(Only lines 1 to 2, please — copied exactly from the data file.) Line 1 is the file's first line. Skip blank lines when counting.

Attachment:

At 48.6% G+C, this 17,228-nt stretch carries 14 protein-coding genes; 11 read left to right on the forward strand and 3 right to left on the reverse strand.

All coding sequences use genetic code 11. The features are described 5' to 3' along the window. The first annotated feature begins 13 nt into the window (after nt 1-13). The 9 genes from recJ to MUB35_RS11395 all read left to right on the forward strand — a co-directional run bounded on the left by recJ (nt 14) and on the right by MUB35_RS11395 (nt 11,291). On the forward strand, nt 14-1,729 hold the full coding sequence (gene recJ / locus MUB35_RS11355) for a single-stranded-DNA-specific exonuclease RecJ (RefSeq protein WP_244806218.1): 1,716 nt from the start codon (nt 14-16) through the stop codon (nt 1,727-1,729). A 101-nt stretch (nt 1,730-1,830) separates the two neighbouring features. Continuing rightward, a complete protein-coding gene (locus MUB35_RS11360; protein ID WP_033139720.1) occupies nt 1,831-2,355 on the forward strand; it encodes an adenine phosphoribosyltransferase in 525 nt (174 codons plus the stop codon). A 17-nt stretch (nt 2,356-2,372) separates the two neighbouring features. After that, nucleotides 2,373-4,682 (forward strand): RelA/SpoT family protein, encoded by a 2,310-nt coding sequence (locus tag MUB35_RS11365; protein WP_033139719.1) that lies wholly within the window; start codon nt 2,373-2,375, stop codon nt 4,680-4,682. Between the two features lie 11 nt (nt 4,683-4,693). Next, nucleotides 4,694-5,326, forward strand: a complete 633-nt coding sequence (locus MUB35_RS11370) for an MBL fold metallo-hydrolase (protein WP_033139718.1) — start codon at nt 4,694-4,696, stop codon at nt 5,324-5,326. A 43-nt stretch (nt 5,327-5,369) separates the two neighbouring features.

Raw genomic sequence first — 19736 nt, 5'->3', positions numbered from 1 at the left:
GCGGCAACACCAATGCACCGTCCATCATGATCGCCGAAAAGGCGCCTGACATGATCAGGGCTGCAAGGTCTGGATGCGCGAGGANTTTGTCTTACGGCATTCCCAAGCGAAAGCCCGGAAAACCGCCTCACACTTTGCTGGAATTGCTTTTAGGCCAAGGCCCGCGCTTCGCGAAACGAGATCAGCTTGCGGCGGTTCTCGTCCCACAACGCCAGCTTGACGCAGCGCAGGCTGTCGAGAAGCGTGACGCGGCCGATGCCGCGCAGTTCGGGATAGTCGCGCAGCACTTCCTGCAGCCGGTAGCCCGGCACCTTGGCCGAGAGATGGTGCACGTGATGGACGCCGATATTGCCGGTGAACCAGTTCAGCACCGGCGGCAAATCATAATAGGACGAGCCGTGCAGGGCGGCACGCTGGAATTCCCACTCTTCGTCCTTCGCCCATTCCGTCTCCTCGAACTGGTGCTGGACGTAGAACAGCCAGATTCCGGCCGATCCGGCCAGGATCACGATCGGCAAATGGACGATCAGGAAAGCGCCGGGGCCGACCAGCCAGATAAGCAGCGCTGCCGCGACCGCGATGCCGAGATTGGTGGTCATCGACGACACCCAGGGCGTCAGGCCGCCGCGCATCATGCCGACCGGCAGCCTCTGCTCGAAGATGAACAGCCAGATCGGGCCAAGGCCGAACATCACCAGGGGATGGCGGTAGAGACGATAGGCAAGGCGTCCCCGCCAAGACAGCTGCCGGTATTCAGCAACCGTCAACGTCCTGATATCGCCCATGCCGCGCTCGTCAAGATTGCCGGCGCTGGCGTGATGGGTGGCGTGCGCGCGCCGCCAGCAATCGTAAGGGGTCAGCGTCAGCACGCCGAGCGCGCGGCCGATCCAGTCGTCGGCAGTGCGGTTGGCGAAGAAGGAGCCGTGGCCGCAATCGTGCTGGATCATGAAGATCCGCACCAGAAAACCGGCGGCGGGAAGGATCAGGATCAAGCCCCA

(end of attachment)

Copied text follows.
At 48.6% G+C, this 17,228-nt stretch carries 14 protein-coding genes; 11 read left to right on the forward strand and 3 right to left on the reverse strand.

All coding sequences use genetic code 11. The features are described 5' to 3' along the window. The first annotated feature begins 13 nt into the window (after nt 1-13). The 9 genes from recJ to MUB35_RS11395 all read left to right on the forward strand — a co-directional run bounded on the left by recJ (nt 14) and on the right by MUB35_RS11395 (nt 11,291). On the forward strand, nt 14-1,729 hold the full coding sequence (gene recJ / locus MUB35_RS11355) for a single-stranded-DNA-specific exonuclease RecJ (RefSeq protein WP_244806218.1): 1,716 nt from the start codon (nt 14-16) through the stop codon (nt 1,727-1,729). A 101-nt stretch (nt 1,730-1,830) separates the two neighbouring features. Continuing rightward, a complete protein-coding gene (locus MUB35_RS11360; protein ID WP_033139720.1) occupies nt 1,831-2,355 on the forward strand; it encodes an adenine phosphoribosyltransferase in 525 nt (174 codons plus the stop codon). A 17-nt stretch (nt 2,356-2,372) separates the two neighbouring features. After that, nucleotides 2,373-4,682 (forward strand): RelA/SpoT family protein, encoded by a 2,310-nt coding sequence (locus tag MUB35_RS11365; protein WP_033139719.1) that lies wholly within the window; start codon nt 2,373-2,375, stop codon nt 4,680-4,682. Between the two features lie 11 nt (nt 4,683-4,693). Next, nucleotides 4,694-5,326, forward strand: a complete 633-nt coding sequence (locus MUB35_RS11370) for an MBL fold metallo-hydrolase (protein WP_033139718.1) — start codon at nt 4,694-4,696, stop codon at nt 5,324-5,326. A 43-nt stretch (nt 5,327-5,369) separates the two neighbouring features.